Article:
Although medullary thyroid cancer is rare, the outlook for people with this form of thyroid cancer is worse than for people with papillary thyroid cancer, said LIBRETTO-001 study investigator Lori Wirth, M.D., of Massachusetts General Hospital.
RET gene fusions and mutations result in the production of abnormal RET proteins, which spur the growth of cancer cells. RET is a type of protein called a kinase, which is involved in various cell processes.
Selpercatinib “was designed to target RET while minimizing its activity against other kinases. Most of the other drugs now in our arsenal that have some activity against RET-altered cancers are multi-kinase inhibitors that target and block the activity of other kinases” in addition to RET, Dr. Wirth said.
Although these other drugs, including cabozantinib (Cabometyx) and vandetanib (Caprelsa), have some activity against these cancers, their usefulness in treating RET-altered cancers is limited by their side effects. Because these earlier drugs block multiple kinases, the likelihood of side effects is higher than it is with the selpercatinib, she explained.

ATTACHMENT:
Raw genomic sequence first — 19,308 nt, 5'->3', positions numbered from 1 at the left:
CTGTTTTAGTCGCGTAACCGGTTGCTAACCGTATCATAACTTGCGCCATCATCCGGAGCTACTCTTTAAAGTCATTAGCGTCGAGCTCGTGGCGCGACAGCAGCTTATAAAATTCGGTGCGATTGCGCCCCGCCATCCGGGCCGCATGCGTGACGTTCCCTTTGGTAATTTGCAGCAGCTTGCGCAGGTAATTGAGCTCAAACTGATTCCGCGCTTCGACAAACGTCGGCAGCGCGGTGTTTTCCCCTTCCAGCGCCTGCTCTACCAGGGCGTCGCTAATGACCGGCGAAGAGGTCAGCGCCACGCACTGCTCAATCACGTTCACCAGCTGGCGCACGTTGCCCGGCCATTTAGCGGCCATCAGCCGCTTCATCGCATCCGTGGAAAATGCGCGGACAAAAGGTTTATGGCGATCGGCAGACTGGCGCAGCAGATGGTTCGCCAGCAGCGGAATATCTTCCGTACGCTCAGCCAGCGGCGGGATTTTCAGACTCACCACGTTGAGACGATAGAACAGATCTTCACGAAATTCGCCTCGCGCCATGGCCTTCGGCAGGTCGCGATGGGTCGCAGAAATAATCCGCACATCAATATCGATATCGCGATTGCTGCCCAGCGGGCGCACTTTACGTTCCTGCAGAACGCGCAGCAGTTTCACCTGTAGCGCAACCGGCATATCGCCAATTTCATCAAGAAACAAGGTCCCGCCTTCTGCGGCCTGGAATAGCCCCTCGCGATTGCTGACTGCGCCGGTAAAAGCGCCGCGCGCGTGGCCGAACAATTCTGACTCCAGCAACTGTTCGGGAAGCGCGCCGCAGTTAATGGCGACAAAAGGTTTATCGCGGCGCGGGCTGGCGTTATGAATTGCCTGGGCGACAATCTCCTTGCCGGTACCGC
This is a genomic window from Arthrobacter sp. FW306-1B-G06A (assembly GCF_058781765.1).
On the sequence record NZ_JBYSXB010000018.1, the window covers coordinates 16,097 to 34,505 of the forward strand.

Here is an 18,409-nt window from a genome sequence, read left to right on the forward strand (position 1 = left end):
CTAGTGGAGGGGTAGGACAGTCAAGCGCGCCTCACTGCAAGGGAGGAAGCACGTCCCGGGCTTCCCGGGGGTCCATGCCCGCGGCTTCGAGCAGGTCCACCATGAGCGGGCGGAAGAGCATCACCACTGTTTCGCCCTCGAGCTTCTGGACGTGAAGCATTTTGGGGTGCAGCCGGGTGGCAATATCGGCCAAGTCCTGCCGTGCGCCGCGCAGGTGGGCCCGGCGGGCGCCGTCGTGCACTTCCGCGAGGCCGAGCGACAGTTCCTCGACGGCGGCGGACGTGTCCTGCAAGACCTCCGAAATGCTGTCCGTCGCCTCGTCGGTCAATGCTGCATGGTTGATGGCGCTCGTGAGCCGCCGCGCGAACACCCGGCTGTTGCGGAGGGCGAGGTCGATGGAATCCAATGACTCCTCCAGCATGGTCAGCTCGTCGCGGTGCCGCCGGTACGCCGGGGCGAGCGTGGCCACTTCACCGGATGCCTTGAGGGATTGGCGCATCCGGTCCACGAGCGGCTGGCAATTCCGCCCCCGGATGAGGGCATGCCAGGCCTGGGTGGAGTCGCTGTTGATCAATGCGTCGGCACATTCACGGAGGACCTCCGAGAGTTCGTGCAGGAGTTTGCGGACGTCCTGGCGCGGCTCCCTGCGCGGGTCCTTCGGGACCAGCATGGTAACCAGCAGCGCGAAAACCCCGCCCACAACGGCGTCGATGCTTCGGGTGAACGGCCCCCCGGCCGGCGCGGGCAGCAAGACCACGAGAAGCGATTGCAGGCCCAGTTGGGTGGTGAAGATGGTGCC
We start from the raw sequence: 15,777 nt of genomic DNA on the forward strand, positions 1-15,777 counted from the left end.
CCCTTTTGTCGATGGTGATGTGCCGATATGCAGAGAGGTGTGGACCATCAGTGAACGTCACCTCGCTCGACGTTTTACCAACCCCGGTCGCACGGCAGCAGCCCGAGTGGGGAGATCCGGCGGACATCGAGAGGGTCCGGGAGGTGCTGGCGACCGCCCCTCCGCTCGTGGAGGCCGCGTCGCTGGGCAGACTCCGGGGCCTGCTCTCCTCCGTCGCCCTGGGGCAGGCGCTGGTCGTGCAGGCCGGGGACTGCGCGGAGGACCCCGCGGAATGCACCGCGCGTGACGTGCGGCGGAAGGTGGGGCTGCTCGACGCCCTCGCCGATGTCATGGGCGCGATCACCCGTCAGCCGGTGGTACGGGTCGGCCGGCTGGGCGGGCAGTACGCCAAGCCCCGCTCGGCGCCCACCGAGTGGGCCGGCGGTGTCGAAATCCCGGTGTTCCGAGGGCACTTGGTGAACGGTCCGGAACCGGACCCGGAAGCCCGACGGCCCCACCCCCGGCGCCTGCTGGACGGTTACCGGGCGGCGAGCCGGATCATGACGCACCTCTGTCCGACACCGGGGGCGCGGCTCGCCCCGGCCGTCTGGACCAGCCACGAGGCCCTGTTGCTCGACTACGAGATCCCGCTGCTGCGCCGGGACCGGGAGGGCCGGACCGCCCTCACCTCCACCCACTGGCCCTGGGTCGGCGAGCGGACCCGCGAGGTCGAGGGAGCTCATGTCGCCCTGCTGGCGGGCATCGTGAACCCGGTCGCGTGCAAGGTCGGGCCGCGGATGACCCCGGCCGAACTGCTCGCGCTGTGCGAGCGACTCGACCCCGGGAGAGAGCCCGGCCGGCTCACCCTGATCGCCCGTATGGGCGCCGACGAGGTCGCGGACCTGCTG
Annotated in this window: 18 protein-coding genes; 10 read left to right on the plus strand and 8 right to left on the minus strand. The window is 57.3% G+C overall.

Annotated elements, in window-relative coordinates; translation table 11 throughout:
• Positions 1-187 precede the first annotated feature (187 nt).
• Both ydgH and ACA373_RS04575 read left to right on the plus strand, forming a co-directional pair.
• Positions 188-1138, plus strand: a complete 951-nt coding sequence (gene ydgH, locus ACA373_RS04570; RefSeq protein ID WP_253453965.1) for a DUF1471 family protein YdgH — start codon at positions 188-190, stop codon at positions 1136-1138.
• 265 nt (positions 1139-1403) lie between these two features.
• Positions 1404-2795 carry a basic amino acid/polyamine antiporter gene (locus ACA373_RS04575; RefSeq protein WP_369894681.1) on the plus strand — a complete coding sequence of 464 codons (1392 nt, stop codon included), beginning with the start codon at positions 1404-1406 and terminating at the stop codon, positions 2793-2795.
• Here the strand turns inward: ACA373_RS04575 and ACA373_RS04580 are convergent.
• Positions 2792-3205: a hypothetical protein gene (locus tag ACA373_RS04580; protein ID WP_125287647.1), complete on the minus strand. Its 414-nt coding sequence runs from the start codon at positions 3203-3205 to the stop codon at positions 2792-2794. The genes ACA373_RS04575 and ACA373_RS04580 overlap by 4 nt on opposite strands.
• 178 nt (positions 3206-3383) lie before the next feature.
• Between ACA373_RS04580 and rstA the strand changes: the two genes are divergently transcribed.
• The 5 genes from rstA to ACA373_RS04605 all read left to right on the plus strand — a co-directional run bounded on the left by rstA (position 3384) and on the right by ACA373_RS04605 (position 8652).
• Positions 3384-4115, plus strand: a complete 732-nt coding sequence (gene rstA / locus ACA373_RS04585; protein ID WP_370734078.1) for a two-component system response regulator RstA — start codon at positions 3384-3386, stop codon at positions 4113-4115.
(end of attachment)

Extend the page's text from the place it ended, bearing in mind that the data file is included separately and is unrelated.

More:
Clinical Study Results for Patients with Lung and Thyroid Cancer
The LIBRETTO-001 trial was launched to test selpercatinib in people with RET-altered cancers, and all participants in this phase 1/2 trial received the study drug.
Results for 105 patients with RET fusion–positive non-small cell lung cancer who had prior treatment with chemotherapy were described in an earlier Cancer Currents post. Among a second group of 39 patients with RET fusion–positive lung cancer who had not been treated previously, 85% responded to the drug—that is, their tumors shrank—and 58% of those patients had responses lasting 6 months or longer.
The trial also enrolled 55 patients with RET-altered medullary thyroid cancer who had previously been treated with cabozantinib, vandetanib, or both, as well as 88 who had not received these drugs. The response rates were 69% and 73% in the prior-treatment and no-prior-treatment groups, respectively, and in most patients the responses lasted 6 months or longer.
For the 19 patients in the study with RET fusion-positive thyroid cancer whose disease was no longer responding to radioactive iodine treatment and had received previous systemic treatment and 8 patients who had received only radioactive iodine, the response rates were 79% and 100%, respectively. These responses lasted 6 months or longer in many patients.